The Archaeological Park, located north of the modern residential area of Metaponto, is the site that represents the heart of the ancient city. It includes the urban sanctuary,

the agorà, the handicraft district for the production of ceramics and the great north-south road axis on which the urban plant is imposed. Numerous the monuments recovered that have marked the civil and religious life of the polis, from its foundation until the Roman conquest.

In the sacred area are visible the remains of beautiful temples, almost all in Doric style, in front of which are located the remains of altars with decorative elements. The largest is the TEMPLE A, dedicated to HERA (570 BC), a deity to which is recognized an indisputable primacy in all the Achaean colonies of Italy, one of the first of Magna Graecia designed entirely in stone, comparable to the oldest temples of Sicily, for the large number of columns and architectural style.

The TEMPLE B, dedicated to APOLLO LICEO, (6th century BC), like Temple A, has two distinct construction phases and is the first example of the use of half columns with decorative and load-bearing function.

TEMPLE C, dedicated to ATHENA (late 7th century BC), is the oldest still preserved, the only one with a greek marble roof, finely decorated.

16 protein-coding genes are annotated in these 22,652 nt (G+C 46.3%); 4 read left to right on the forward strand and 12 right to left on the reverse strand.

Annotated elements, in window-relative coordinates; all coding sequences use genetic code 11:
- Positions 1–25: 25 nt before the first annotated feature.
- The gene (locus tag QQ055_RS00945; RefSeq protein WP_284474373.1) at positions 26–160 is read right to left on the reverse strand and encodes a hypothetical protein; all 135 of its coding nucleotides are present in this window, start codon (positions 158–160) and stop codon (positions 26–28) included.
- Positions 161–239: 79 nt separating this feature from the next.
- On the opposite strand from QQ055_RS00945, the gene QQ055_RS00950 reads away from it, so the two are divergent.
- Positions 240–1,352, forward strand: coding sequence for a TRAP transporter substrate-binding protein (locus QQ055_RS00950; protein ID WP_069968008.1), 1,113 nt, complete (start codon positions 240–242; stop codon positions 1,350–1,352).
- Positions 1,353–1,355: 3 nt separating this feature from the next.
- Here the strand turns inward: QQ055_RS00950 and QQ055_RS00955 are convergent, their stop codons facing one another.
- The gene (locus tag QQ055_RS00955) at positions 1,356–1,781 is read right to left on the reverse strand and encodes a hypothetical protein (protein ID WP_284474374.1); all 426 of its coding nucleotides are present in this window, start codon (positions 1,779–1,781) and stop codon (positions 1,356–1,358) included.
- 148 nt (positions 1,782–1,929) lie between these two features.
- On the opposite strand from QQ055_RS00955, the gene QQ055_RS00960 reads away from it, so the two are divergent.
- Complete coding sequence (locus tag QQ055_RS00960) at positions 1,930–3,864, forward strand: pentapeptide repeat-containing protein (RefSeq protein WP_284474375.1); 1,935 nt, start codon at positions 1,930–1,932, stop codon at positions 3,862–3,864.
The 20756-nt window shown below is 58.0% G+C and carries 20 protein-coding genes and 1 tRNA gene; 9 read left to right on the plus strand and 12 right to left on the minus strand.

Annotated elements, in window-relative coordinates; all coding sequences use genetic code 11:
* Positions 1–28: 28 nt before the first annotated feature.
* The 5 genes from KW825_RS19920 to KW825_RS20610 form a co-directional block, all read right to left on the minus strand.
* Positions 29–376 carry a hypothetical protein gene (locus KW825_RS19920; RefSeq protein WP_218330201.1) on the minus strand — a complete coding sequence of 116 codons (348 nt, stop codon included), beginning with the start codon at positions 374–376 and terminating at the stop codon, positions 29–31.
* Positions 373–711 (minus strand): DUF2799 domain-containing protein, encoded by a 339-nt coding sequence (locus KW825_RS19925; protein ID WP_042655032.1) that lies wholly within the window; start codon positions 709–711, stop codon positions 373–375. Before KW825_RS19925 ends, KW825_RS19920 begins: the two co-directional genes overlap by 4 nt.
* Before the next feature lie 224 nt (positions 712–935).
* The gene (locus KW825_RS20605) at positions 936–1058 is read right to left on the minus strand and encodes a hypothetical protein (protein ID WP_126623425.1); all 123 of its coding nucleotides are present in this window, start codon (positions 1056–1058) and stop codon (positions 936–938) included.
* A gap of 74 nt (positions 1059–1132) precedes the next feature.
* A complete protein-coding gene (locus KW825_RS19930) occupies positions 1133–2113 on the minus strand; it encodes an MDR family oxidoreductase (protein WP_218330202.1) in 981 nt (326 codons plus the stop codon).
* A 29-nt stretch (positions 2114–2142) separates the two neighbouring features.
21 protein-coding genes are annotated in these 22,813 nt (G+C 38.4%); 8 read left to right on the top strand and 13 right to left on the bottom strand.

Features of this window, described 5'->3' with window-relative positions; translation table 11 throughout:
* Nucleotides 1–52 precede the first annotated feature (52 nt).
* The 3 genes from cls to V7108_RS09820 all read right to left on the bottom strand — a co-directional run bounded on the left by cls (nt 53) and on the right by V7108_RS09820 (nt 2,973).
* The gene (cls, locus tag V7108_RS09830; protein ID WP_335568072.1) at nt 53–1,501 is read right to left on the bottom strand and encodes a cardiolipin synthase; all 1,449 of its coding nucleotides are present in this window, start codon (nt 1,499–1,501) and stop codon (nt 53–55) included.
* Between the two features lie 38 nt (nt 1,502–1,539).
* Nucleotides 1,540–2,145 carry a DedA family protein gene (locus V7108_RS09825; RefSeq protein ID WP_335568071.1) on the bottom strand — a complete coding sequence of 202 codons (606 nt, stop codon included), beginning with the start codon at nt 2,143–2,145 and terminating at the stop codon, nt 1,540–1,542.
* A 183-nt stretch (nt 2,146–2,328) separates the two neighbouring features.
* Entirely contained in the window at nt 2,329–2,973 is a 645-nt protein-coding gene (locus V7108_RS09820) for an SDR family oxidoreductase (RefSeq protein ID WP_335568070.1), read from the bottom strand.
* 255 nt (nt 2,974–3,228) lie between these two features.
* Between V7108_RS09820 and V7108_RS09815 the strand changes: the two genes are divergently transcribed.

TEMPLE D, dedicated to AFRODITE (5th century BC), the only Ionic one, is one of the most important testimonies of the contributions of the eastern Greek world to the architecture of the Greek West, for its elongated and narrow plan and the entablature.

The small TEMPLE E, dedicated to DIONISO (end of the 4th century BC), is placed in the center of the sacred area.

The most significant building of the agora, the THEATRE EKKLESIASTERION (late 7th century BC), the oldest of the Greek world and the only greek theater in the world built in relief, hosted the major popular assemblies of a religious and political.

In a first phase consisted of wooden stands, then was added a circular building with an outer wall blocks, two large entrances and a rectangular orchestra in the center. The structure, with a diameter of 60 meters, housed 8,000 people, with uniform seating radiating from a center, and clearly expresses the concept of equality attributable to the influence of PITAGORA.

In the second half of the 4th century BC, the building was replaced by the theater, which in part also recovers the survey and that, with its particular shape, has been a model for the subsequent Roman architecture.

Behind this area stands an altar dedicated to Zeus, to the south a large portico with the remains of two imposing structures, dedicated to prediction and mystery religiosity.

The suboptimal state of preservation of the structures depends on the continuous looting suffered by the absence in the area of valid building material: the large square blocks of limestone were reused in all historical periods in various locations in the interior, up to Matera.





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